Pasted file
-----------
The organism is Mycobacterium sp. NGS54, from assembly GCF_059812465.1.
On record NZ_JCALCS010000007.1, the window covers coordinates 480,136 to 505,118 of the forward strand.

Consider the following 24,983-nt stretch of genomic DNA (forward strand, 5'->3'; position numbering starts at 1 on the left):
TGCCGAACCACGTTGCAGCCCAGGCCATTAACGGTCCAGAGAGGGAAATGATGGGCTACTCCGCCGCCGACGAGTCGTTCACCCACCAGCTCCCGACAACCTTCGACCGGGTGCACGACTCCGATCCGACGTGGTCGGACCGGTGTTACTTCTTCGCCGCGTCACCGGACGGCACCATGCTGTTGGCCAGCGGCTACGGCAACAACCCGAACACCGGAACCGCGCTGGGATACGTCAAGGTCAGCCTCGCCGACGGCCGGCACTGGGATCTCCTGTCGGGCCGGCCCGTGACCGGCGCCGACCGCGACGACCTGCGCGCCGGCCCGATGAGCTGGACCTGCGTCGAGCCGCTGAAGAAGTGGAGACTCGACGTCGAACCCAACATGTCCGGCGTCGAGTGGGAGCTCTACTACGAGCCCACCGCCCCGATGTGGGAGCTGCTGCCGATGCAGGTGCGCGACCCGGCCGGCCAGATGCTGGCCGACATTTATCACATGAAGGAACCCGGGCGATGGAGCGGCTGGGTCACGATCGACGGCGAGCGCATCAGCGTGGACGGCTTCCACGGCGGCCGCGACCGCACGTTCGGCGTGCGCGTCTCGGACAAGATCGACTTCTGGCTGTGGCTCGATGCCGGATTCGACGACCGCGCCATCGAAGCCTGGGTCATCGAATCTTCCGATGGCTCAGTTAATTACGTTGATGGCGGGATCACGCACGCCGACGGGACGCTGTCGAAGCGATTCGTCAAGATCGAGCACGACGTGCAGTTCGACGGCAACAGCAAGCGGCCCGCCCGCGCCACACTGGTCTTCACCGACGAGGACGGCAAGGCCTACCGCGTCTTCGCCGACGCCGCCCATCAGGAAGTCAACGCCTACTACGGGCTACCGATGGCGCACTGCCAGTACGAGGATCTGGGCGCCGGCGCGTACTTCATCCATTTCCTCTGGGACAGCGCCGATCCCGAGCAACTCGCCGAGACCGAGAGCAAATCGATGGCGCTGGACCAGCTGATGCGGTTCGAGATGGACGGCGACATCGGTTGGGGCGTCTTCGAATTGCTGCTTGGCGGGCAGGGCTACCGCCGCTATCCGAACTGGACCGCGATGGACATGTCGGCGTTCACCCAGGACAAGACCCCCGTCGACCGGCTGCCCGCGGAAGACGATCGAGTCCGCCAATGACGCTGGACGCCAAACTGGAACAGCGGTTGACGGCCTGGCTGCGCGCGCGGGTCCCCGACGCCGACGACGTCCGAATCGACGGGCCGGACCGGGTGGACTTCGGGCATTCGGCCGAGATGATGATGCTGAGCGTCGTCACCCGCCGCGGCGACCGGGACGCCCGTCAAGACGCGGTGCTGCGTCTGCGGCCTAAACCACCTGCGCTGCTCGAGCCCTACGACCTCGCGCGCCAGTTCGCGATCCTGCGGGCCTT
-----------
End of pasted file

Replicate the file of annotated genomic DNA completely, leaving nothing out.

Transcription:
The organism is Mycobacterium sp. NGS54, from assembly GCF_059812465.1.
On record NZ_JCALCS010000007.1, the window covers coordinates 480,136 to 505,118 of the forward strand.

Consider the following 24,983-nt stretch of genomic DNA (forward strand, 5'->3'; position numbering starts at 1 on the left):
TGCCGAACCACGTTGCAGCCCAGGCCATTAACGGTCCAGAGAGGGAAATGATGGGCTACTCCGCCGCCGACGAGTCGTTCACCCACCAGCTCCCGACAACCTTCGACCGGGTGCACGACTCCGATCCGACGTGGTCGGACCGGTGTTACTTCTTCGCCGCGTCACCGGACGGCACCATGCTGTTGGCCAGCGGCTACGGCAACAACCCGAACACCGGAACCGCGCTGGGATACGTCAAGGTCAGCCTCGCCGACGGCCGGCACTGGGATCTCCTGTCGGGCCGGCCCGTGACCGGCGCCGACCGCGACGACCTGCGCGCCGGCCCGATGAGCTGGACCTGCGTCGAGCCGCTGAAGAAGTGGAGACTCGACGTCGAACCCAACATGTCCGGCGTCGAGTGGGAGCTCTACTACGAGCCCACCGCCCCGATGTGGGAGCTGCTGCCGATGCAGGTGCGCGACCCGGCCGGCCAGATGCTGGCCGACATTTATCACATGAAGGAACCCGGGCGATGGAGCGGCTGGGTCACGATCGACGGCGAGCGCATCAGCGTGGACGGCTTCCACGGCGGCCGCGACCGCACGTTCGGCGTGCGCGTCTCGGACAAGATCGACTTCTGGCTGTGGCTCGATGCCGGATTCGACGACCGCGCCATCGAAGCCTGGGTCATCGAATCTTCCGATGGCTCAGTTAATTACGTTGATGGCGGGATCACGCACGCCGACGGGACGCTGTCGAAGCGATTCGTCAAGATCGAGCACGACGTGCAGTTCGACGGCAACAGCAAGCGGCCCGCCCGCGCCACACTGGTCTTCACCGACGAGGACGGCAAGGCCTACCGCGTCTTCGCCGACGCCGCCCATCAGGAAGTCAACGCCTACTACGGGCTACCGATGGCGCACTGCCAGTACGAGGATCTGGGCGCCGGCGCGTACTTCATCCATTTCCTCTGGGACAGCGCCGATCCCGAGCAACTCGCCGAGACCGAGAGCAAATCGATGGCGCTGGACCAGCTGATGCGGTTCGAGATGGACGGCGACATCGGTTGGGGCGTCTTCGAATTGCTGCTTGGCGGGCAGGGCTACCGCCGCTATCCGAACTGGACCGCGATGGACATGTCGGCGTTCACCCAGGACAAGACCCCCGTCGACCGGCTGCCCGCGGAAGACGATCGAGTCCGCCAATGACGCTGGACGCCAAACTGGAACAGCGGTTGACGGCCTGGCTGCGCGCGCGGGTCCCCGACGCCGACGACGTCCGAATCGACGGGCCGGACCGGGTGGACTTCGGGCATTCGGCCGAGATGATGATGCTGAGCGTCGTCACCCGCCGCGGCGACCGGGACGCCCGTCAAGACGCGGTGCTGCGTCTGCGGCCTAAACCACCTGCGCTGCTCGAGCCCTACGACCTCGCGCGCCAGTTCGCGATCCTGCGGGCCTT